attempting to defend the discrimination.
Senator Cogger: You seem to argue that, not only does the party discriminated
against have to prove discrimination, but has to prove no undue hardship. I beg
to differ. Although the party has to prove discrimination, it is for the
provider to prove that he cannot correct the situation because of undue
hardship. The burden of proof is not on the discriminated party.
Ms Jackman: As the law is written, yes; but you would be negligent in arguing,
if you did not address the defence that will be raised.
Senator Cogger: There is a major difference between presenting your case and
defending a rebuttal.
Ms Jackman: Perhaps I am confused. I did not mean to suggest that the
complainant had the burden.
Senator Cogger: Technically, the complainant can say, "My Lord, I have
proved there is discrimination. I rest my case." He can stop right there.
It is then for the other party to try to rebut the allegation of discrimination
itself. Should he fail in that regard, he would then have to prove undue
Ms Jackman: Yes. He would have to prove that remedying the discrimination would
impose undue hardship.
Senator Lewis: What we sometimes tend to forget is that life is hard and life is
unfair. Some of the answers to the questions that have been asked have dealt
with the points I wanted to raise, in particular, the matters raised by Senator
It seems to me there needs to be a definition of "poverty" or "social
condition." Where it would start and end, I do not know. It would be an
onerous task to draft those definitions.
Laying aside altogether the provisions of the Bills of Exchange Act and the Bank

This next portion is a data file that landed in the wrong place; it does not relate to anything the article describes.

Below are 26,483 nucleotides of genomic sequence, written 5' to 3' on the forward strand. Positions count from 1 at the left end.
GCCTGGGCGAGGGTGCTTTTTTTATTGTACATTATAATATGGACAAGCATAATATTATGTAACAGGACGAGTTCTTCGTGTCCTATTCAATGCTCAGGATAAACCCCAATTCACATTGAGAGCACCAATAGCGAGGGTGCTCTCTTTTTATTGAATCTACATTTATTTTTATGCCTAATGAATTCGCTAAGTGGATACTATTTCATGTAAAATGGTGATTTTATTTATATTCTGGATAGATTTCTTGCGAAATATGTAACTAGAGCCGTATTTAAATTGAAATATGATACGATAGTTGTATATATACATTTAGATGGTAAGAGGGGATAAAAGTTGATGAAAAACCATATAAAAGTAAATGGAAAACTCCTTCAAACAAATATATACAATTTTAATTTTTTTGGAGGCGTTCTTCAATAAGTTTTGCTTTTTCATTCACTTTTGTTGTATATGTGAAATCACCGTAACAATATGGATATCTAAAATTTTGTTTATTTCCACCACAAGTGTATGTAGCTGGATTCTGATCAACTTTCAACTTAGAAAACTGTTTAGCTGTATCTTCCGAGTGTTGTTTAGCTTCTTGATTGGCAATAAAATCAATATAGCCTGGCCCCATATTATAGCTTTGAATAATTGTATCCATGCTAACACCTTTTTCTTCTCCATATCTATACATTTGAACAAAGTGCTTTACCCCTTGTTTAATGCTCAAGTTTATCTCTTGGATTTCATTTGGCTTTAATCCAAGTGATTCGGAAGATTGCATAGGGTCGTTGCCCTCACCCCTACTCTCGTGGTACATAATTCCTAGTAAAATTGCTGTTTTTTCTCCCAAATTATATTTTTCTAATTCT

Act, what would be the practical result of a bank refusing to cash a person's
cheque because of their social condition? If that person made a complaint to
the Human Rights Commission, I suppose there would be action taken against the
bank. The bank would be put to the expense of employing a lawyer to defend
itself and there would be no answer to it from a practical point of view.
Ms Jackman: The person whose cheque was not cashed cannot simply go to the
commission and complain of being discriminated against because of poverty. The
person complaining must convince the commission, and subsequently a tribunal,
that a systematic failure to cash people's welfare cheques amounts to a
discriminatory practice against poor people or welfare recipients.
I use the term "social condition" because the Quebec commission in
particular has spent some time considering and defining what is meant by "social
condition." It would include things like source of income and receipt of
social assistance. These are the types of things which are generally understood
as being included in "social condition."
I used the banking example because it is well documented as being a systemic
discriminatory practice against poor people. If the legislation were amended in
the way I am suggesting, the bank might reconsider its current practices and